Dementia Care by Design
A research film about De Hogewyk by Nicole Gaudet.Given exclusive access to de Hogeweyk in early 2015, researcher Nicole Gaudet and Megan Strickfaden with filmmaker Steven Hope traveled to the Netherlands to explore a care facility for people with dementia – De Hogeweyk. This ethnographic documentary promises a glimpse into the world of dementia through an innovative space that leaves audiences touched by the humanity of a different kind of care facility that gives hope for future generations.

MinD – Designing for People with Dementia
This project aims to help people with dementia engage in social contexts to improve psychosocial wellbeing. Design can offer novel ways of complementing existing care approaches to empower people with dementia in everyday social situations. Utilising the concept of mindful design, the project investigates innovative design solutions to enable self-empowerment and confidence building of people living with dementia.

Dementia Training Australia
DTA is a service established to provide dementia-specific training to aged care, health care professionals, undergraduate trainees, and a range of other professionals and community service providers. The goal is to improve the care and wellbeing of people with dementia.
DTA will provide a range of services, events, and resources to ensure that up-to-date dementia knowledge and skills training are within reach of anyone who has a professional contact point with people who have dementia.

The presentation by Kirsty Bennett focused on Environmental Design Principles for Dementia, which is downloadable from the website.

Dementia Friendly Airports
Airport audit using the Dementia Friendly Communities Environmental Assessment Tool to determine the ‘dementia friendliness’ of Brisbane Airport’s Domestic and International Terminals.

Inside Aged Care
Through a semi-longitudinal ethnographic case study, the ‘Inside Age Care’ project investigated the day-to-day ‘lived experience’ for residents of one Brisbane aged care facility over three years (2014–2016). One of the project outputs was an exhibition at the State Library of Queensland featuring photographs and stories by the project participants.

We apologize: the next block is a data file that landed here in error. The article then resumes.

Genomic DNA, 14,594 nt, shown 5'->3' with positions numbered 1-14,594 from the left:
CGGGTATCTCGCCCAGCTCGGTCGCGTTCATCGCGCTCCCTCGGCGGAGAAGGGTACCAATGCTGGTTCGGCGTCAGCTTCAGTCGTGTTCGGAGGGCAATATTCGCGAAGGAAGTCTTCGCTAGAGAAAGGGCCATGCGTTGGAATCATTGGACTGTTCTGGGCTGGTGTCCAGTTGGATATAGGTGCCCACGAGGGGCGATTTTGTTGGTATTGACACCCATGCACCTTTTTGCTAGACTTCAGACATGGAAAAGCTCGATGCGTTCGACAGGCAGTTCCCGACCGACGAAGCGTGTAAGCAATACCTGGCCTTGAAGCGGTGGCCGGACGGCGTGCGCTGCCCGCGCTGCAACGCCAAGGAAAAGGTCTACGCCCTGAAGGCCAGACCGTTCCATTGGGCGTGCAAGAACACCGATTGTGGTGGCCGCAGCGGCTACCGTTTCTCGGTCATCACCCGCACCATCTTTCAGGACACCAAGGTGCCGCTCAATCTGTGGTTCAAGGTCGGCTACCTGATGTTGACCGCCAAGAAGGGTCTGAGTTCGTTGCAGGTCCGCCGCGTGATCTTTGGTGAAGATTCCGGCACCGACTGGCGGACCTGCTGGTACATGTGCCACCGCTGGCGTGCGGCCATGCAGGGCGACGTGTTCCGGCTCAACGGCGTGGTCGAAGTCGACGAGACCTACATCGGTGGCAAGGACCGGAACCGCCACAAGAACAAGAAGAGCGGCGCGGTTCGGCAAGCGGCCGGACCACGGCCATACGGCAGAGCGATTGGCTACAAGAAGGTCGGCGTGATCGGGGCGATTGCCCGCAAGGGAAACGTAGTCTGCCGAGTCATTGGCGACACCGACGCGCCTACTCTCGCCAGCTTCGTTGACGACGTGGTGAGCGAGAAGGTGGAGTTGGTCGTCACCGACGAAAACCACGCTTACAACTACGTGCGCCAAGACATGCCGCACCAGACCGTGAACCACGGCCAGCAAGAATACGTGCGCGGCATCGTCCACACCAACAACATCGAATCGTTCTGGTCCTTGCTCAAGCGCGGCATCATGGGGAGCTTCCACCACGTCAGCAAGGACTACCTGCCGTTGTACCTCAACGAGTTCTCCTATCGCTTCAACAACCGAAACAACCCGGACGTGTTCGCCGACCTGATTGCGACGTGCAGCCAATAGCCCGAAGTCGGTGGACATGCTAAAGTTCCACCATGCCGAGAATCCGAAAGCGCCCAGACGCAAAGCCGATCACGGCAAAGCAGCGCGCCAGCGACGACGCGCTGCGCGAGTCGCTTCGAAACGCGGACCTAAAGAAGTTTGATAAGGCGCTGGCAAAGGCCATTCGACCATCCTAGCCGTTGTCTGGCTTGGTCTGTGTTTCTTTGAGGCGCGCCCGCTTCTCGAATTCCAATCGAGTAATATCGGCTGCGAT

I also recently attended the Dementia Friendly Communities Advisory Group meeting which involved co-design of the program. The participation of people living with dementia and their carers is essential for the success and relevance of this program. In Place, the magazine of the Place Leaders Asia Pacific, will also be publishing an article I have written about place making and dementia in the near future.

WORKSHOP | Reflection and discovery

On the weekend of 25 February, John facilitated two day-long workshops for artists in Hervey Bay. The workshops were designed as interactive and peer-based learning experiences that offered the participating artists insights through discussion and reflection.

Through the process, the artists shared knowledge and articulated community connections. They were highly engaged with each other and attentive to helping others in the collaborative learning context. Several participants noted that this helped them clarify and articulate their needs and thoughts – workshops work best when participants are fully engaged in discovery for themselves.

John also received some glowing feedback: